posted by: gw on 07.29.04 at 12:48 PM [permalink]

Hey, lets try this on individual states and see what happens - thats a good test. Heh.. I wonder what that outcome will be?

Have you looked at California, of late? If I'm not mistaken, they're in a business and fiscal crisis out there these days. I think you'll be able to find some who can point to a death of morality out there of late.

What do you suppose the 'fear of hell' quotient is in Iran, or Pakistan?

while what exists is done in the name of 'religion', I'm not convinced many would call it 'moral', even those involved directly in that culture.

posted by: Bithead on 07.29.04 at 12:48 PM [permalink]

If you bias your sample, you can prove anything. Their sample includes only two Asian countries (Japan, India) and two African countries. None from the Middle East. If there were as many Middle Eastern countries on that list as there European countries, results would probably have been completely the opposite.

posted by: Mike K on 07.29.04 at 12:48 PM [permalink]

Is it too late to invest in Haiti, given this news?

posted by: Greg Wythe on 07.29.04 at 12:48 PM [permalink]

Bithead writes: "Commerce of any kind, requires a certain level of trust between the participants. Moral behavior engenders trust. More trust, more commerce."


Pray tell how you measure the moral behavior of a corporation without being privy to all it policies and practices?

Lets try self-interest and profit:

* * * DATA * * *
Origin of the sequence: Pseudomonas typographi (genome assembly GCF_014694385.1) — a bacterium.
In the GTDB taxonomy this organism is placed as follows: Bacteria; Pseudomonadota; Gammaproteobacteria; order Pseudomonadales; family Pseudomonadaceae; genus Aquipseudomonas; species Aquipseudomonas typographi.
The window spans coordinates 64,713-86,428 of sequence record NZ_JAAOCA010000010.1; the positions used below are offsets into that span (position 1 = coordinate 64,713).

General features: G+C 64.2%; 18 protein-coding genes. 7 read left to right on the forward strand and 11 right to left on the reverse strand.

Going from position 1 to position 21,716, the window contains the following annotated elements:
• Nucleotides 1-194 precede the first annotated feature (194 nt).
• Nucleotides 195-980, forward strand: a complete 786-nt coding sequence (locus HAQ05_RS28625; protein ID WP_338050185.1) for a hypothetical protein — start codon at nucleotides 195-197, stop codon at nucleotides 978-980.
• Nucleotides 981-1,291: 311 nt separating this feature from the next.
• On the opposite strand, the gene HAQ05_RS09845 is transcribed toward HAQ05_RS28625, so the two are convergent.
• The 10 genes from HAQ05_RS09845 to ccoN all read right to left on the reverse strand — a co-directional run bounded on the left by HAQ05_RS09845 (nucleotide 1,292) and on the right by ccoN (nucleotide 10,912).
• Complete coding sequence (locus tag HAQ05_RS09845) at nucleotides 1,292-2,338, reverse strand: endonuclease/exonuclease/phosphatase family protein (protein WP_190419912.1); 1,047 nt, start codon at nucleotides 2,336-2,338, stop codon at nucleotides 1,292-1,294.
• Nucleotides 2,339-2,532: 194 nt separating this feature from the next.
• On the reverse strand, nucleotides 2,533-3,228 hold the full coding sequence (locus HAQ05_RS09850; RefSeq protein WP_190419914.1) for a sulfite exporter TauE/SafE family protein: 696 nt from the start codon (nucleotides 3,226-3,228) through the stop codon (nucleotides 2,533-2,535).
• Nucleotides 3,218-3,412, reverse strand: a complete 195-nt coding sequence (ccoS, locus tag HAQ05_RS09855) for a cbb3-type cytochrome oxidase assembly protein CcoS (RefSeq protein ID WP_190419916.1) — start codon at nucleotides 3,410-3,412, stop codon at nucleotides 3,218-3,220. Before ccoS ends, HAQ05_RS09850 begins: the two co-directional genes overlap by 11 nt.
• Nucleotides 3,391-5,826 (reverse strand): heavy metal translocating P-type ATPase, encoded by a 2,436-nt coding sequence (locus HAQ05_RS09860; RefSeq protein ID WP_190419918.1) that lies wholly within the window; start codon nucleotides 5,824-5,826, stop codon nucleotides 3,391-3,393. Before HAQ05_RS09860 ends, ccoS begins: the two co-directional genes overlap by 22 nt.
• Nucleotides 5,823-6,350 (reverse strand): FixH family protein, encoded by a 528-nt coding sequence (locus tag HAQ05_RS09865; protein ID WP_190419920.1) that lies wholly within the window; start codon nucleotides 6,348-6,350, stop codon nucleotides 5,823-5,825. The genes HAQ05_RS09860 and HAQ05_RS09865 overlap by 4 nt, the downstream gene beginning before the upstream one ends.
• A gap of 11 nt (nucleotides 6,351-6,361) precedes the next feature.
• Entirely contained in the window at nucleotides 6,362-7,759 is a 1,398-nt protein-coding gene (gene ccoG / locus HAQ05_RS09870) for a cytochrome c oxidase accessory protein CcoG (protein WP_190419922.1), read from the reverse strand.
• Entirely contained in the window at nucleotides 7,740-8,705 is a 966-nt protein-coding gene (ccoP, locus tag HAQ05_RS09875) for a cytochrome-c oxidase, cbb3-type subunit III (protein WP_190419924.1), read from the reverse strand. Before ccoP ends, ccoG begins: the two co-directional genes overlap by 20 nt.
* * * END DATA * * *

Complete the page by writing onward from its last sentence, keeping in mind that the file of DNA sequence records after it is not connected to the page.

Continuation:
and to echo a dead president's theme:

Trust and verify!


Caveat Emptor!


Trust but only with a multi-page contract and the threat of litigation.

On the whole "business" is more amoral than moral.

posted by: j swift on 07.29.04 at 12:48 PM [permalink]

Rebuttle: The Philippines.

90% Christian, 70% members of the Catholic Church and a near destitute 3rd world country.

In fact the Philippines proves just the opposite, they are all afraid of going to hell and populate like rabbits because of that fear. All of which removes any possibility of the government making things better.

posted by: Marc on 07.29.04 at 12:48 PM [permalink]

I agree there are too many confounding factors to get much out of this. GW's example of ex-communist countries is one excellent example.

Because of my own experience in parts of Eastern Europe, the premise does not seem absolutely ridiculous to me. Romania was and is a corrupt society. The fact that the Orthodox Church was heavily infiltrated with spies and shills certainly gums up the data whether religious teaching had much sincerity behind it, hence it is hard to know how "religious" the country is (Even if we knew what we meant by "religious.")

The smaller and persecuted denominations, however, tend to have lower rates of incarceration now that they are legal. Is this because they were more sincerely religious, because they now have something to prove, or an emotional response to increased freedom? I don't see how we measure that.